Dennis Seidenberg Out 8 Weeks, Could Be a Great Thing for Bruins

Dennis Seidenberg is getting back surgery today, putting him out 8 weeks.  I’ve seen a lot of Bruins fans on the internet freak out over this, and it’s clear that they have no idea who Dennis Seidenberg is as a player anymore.

Seids is no better than a 5th or 6th defenseman now, and 5th is probably pushing it.  While his stats show that he was actually better last year than his shortened season the year before, he still had awful corsirel numbers and is nowhere near the player he was in 2011.  But it still might seem like a stretch for me to say that it’s a good thing for the Bruins that he got injured.  Well, it actually is for 2 reasons.

First, it’ll give Claude Julien and Don Sweeney a full 6 or so weeks of game action to see some unproven guys get more minutes.  They can come to a quick judgement about how good their overall defensive corp is, although I could save them a lot of time by telling them “It’s really bad.”

Secondly and more importantly, Seidenberg’s $4 million cap hit can now go on LTIR for a little while.  Unfortunately it will not help for before the season, as the Marc Savard contract taught us that all salary stays on the books no matter what until the day the season starts, but once the campaign has begun, Seids contract is off the books until he’s back.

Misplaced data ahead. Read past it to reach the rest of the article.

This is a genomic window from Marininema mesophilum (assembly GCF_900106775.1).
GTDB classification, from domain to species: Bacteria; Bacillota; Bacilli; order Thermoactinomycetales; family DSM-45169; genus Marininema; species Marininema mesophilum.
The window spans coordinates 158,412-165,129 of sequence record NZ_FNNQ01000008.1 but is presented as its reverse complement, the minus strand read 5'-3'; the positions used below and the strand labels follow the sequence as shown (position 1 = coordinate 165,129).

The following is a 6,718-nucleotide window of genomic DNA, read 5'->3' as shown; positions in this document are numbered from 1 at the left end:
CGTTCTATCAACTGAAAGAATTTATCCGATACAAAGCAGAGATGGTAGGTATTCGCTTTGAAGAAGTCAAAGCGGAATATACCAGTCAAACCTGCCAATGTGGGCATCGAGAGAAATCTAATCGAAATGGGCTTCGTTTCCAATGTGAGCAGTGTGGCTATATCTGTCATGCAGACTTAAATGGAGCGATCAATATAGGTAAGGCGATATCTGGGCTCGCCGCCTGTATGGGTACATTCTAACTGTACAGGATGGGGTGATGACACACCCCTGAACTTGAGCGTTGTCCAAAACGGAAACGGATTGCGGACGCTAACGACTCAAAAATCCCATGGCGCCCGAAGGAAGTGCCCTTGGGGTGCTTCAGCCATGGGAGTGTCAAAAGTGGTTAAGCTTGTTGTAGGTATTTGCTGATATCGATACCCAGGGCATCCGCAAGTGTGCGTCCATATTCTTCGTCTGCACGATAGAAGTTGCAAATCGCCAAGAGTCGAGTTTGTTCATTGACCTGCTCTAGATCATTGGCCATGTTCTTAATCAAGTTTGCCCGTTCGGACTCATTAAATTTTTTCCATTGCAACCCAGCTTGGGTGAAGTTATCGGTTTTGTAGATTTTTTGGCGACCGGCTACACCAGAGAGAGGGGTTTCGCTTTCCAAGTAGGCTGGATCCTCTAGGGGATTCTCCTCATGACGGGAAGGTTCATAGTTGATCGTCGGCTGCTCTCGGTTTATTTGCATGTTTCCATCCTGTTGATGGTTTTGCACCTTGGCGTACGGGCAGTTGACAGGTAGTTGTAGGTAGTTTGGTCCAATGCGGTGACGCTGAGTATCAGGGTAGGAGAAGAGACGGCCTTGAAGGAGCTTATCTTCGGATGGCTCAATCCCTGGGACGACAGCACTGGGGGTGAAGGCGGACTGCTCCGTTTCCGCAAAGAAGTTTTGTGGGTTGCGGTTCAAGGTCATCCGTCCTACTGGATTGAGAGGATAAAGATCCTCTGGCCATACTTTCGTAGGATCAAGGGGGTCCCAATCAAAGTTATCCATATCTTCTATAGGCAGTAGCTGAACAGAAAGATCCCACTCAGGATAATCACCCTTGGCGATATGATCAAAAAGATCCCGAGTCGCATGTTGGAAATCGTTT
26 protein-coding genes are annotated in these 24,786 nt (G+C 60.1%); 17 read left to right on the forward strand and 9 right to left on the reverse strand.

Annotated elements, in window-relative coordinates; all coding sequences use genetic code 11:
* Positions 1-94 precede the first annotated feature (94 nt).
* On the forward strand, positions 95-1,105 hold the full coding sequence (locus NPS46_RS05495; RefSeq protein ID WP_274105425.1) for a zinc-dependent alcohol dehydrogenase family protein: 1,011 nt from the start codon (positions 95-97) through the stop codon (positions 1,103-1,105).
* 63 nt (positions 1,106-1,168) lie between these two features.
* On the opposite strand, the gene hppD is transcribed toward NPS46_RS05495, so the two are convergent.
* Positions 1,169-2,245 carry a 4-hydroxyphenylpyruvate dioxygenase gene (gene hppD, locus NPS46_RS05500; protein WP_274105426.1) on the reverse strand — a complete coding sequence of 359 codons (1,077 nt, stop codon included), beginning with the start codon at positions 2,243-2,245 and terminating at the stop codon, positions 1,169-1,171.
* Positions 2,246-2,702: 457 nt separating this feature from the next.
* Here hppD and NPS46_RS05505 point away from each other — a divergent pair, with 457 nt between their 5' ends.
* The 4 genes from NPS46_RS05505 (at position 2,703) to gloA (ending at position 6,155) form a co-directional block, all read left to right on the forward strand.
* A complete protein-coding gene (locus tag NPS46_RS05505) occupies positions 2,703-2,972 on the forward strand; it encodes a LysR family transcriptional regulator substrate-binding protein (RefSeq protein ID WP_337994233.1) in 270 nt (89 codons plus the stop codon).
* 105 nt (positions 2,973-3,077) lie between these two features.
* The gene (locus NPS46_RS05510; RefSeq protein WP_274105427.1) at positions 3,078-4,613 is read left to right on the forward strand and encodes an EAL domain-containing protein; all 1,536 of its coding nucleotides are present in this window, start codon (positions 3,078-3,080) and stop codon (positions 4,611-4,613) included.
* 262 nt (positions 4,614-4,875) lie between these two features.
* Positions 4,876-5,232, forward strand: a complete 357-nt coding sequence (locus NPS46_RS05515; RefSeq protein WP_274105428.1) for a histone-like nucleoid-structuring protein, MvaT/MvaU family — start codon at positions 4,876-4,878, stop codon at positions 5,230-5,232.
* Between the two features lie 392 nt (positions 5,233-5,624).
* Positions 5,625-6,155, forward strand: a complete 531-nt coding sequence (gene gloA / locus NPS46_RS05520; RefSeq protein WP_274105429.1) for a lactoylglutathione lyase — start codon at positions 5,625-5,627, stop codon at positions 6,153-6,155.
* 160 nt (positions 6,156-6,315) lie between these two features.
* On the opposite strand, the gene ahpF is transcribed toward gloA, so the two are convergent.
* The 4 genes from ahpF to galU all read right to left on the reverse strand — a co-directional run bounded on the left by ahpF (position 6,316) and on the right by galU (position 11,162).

He’ll probably miss $15-20 games, which means that up to a million dollars will be saved through the LTIR provision.  That doesn’t sound like a huge deal, but the Bruins have no way of winning the Stanley Cup this year without a great showing at the trade deadline.  None.  And given that the trade deadline is pro-rated in terms of the amount of money you can take on, the Bruins can take in way more than a million for that extra million that’s opened up at this point in the season.  Those extra dollars will come in handy if Don Sweeney is to get the blue line back in good shape after how it is now – abysmal.  And if you’re thinking that having Seidenberg on the ice is worth that loss of $1 million on the salary cap books, then you’re forgetting that we’re not talking about 2011 Dennis Seidenberg anymore.

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